a Msm SMR5 wild-type and ΔsiwR cells were cultured as described before and stressed with 7 mM H2O2 for 30 min. The msmeg_1357 and msmeg_1356 transcript levels are not upregulated in the Msm ΔsiwR cells under standard condition or upon H2O2 treatment. Hence, SiwR is a transcriptional activator of the msmeg_1357-56 operon. The recA (light orange) transcript levels in Msm SMR5 wild-type and Msm ΔsiwR cells are similar. Relative transcript levels were calculated by normalizing CT values of recA, msmeg_1357 and msmeg_1356 against sigA. Thus, 2-ΔCT values were calculated and normalized to wild-type cells. b Msm ΔsiwR cells were complemented with siwR wild-type, empty vector, siwR R38A-R42A or siwR R204A-R207A under the native siwR promoter using an integrative plasmid. Upregulation of msmeg_1357 and msmeg_1356 upon 7 mM H2O2 treatment could be restored in Msm ΔsiwR cells complemented with siwR wild-type. Complementation of Msm ΔsiwR cells with empty vector, siwR R38A-R42A or siwR R204A-R207A did not restore msmeg_1357 and msmeg_1356 upregulation. This shows that the R38 and R42 residues in the HTH domain (light brown) as well as the R204 and R207 residues in the WYL domain (light green) are essential for upregulation of the msmeg_1357-56 operon. Relative transcript levels were calculated by normalizing CT values of msmeg_1357 and msmeg_1356 against sigA. Next, ΔCT of cells after H2O2 treatment were normalized against ΔCT values of cells before H2O2 treatment. Thus, 2-ΔΔCT values were calculated. Error bars represent the three biological replicates shown as individual data points.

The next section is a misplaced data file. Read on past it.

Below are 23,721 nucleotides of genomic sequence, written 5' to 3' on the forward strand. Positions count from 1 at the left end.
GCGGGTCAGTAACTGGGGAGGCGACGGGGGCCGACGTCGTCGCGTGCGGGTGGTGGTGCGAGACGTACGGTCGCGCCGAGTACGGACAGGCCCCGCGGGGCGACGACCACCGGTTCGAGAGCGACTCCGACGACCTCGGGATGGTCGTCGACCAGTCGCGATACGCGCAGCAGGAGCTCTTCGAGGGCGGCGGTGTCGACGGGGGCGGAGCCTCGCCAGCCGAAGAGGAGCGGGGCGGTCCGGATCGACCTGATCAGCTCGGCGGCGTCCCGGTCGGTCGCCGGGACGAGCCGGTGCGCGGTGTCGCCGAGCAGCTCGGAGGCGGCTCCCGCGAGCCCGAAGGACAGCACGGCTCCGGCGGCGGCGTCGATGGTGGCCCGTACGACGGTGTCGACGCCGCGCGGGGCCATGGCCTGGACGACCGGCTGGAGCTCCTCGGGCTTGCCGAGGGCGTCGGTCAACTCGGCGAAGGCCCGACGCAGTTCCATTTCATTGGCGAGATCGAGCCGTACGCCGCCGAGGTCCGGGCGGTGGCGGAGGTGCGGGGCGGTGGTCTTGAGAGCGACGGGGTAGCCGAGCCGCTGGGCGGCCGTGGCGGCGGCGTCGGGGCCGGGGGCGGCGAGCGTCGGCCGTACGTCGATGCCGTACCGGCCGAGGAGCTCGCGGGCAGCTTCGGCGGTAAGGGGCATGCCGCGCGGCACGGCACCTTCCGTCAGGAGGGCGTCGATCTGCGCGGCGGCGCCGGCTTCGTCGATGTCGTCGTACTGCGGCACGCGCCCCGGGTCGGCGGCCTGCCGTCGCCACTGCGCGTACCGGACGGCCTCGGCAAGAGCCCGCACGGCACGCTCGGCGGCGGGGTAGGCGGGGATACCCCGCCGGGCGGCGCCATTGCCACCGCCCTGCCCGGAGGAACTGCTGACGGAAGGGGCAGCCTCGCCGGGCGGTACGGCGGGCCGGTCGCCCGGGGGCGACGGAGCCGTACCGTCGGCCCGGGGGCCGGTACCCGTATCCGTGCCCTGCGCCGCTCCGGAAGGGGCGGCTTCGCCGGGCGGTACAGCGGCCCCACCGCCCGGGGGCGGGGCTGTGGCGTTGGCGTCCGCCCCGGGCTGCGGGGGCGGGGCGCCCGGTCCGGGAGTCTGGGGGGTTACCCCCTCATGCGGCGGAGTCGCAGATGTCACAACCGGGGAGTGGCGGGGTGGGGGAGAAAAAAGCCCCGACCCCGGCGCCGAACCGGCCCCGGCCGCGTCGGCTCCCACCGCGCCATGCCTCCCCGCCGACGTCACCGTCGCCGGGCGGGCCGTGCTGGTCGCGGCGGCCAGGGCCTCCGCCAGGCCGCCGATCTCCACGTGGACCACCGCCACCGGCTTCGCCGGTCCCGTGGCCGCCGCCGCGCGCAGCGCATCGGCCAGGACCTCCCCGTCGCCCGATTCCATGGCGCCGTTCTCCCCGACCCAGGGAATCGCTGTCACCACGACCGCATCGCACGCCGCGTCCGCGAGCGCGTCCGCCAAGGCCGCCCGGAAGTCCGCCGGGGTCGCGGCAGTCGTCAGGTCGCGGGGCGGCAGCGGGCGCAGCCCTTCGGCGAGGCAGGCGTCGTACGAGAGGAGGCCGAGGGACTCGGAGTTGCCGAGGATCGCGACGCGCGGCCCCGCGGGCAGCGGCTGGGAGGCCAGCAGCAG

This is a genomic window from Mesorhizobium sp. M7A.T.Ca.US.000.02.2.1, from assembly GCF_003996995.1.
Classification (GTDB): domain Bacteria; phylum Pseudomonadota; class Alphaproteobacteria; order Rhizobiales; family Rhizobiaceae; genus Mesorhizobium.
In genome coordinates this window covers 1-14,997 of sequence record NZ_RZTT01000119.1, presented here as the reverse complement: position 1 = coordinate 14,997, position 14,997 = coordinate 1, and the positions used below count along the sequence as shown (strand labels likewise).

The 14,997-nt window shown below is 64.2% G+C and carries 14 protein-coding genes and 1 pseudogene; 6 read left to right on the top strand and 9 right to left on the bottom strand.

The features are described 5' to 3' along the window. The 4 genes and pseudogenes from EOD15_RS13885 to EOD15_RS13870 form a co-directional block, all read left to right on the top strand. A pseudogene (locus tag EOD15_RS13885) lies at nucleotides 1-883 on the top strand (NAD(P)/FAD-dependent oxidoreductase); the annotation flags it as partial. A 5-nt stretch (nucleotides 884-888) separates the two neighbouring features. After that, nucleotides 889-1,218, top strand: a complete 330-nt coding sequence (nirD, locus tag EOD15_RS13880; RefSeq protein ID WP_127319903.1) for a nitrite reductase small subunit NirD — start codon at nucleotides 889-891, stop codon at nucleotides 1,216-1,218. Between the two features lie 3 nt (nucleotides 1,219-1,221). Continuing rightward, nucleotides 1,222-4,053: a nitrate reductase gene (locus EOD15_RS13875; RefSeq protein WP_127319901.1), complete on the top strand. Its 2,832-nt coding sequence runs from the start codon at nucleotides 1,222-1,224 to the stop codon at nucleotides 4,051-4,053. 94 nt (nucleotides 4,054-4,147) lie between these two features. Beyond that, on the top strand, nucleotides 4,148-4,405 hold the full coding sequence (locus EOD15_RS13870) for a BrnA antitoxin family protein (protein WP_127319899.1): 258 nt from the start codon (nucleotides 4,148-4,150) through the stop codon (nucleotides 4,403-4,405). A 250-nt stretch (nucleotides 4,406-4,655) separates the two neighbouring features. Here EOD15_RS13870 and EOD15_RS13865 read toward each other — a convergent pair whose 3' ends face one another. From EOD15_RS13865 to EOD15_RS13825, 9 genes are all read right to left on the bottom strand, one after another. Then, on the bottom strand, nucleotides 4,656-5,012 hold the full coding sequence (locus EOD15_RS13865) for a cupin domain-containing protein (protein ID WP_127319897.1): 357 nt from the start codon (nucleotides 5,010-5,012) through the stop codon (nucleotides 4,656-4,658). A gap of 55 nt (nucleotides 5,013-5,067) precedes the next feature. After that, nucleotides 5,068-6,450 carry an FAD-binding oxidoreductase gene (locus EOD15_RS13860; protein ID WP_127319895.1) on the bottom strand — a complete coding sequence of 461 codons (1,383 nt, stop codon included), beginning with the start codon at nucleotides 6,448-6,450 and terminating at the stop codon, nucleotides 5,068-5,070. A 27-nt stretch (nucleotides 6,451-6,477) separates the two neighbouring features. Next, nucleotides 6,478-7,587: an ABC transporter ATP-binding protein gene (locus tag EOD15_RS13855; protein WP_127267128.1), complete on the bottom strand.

To probe the involvement of nucleic acid binding by the HTH and WYL domains, we then proceeded to complement the ΔsiwR cells with various constructs, including an empty vector, a vector expressing wild-type SiwR, or expressing SiwR variants with point mutations in the HTH (R38A-R42A) or WYL (R204A-R207A) domains, respectively. We used an integrative plasmid carrying an attP site for chromosomal integration, along with a suicide plasmid carrying the L5 bacteriophage integrase gene to ensure stable integration31. Complementation of the ΔsiwR cells with wild-type SiwR, compared to complementation with empty vector, restored the induction of msmeg_1357 and msmeg_1356 upon oxidative stress (Fig. 4b). As expected, cells expressing the SiwR R38A-R42A mutant exhibited no upregulation of the msmeg_1357-56 operon, as this variant is no longer able to bind the promoter motif. Also, ΔsiwR cells transformed with SiwR R204A-R207A showed no upregulation of msmeg_1357 and msmeg_1356, thereby demonstrating the essential role of the WYL domain, and more specifically the conserved arginine residues in transcriptional activation. These results suggest that SiwR-binding to its operator alone is insufficient for transcriptional activation, and that signal sensing of DNA damage by the WYL domain is also required.